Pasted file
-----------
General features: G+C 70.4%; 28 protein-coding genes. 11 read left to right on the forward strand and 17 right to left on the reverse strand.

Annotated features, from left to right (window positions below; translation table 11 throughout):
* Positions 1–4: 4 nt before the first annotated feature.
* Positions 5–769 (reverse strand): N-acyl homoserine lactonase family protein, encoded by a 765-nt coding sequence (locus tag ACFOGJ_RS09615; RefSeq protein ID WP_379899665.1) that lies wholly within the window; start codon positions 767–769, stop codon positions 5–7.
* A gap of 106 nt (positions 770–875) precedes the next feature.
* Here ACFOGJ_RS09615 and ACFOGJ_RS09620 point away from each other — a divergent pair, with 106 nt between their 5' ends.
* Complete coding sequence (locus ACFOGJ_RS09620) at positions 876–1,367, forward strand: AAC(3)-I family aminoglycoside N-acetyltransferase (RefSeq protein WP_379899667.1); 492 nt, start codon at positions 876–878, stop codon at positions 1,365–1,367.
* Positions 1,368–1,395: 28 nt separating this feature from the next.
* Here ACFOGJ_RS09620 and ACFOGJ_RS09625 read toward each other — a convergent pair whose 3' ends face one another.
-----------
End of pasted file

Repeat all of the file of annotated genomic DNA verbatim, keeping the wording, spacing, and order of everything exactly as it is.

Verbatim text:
General features: G+C 70.4%; 28 protein-coding genes. 11 read left to right on the forward strand and 17 right to left on the reverse strand.

Annotated features, from left to right (window positions below; translation table 11 throughout):
* Positions 1–4: 4 nt before the first annotated feature.
* Positions 5–769 (reverse strand): N-acyl homoserine lactonase family protein, encoded by a 765-nt coding sequence (locus tag ACFOGJ_RS09615; RefSeq protein ID WP_379899665.1) that lies wholly within the window; start codon positions 767–769, stop codon positions 5–7.
* A gap of 106 nt (positions 770–875) precedes the next feature.
* Here ACFOGJ_RS09615 and ACFOGJ_RS09620 point away from each other — a divergent pair, with 106 nt between their 5' ends.
* Complete coding sequence (locus ACFOGJ_RS09620) at positions 876–1,367, forward strand: AAC(3)-I family aminoglycoside N-acetyltransferase (RefSeq protein WP_379899667.1); 492 nt, start codon at positions 876–878, stop codon at positions 1,365–1,367.
* Positions 1,368–1,395: 28 nt separating this feature from the next.
* Here ACFOGJ_RS09620 and ACFOGJ_RS09625 read toward each other — a convergent pair whose 3' ends face one another.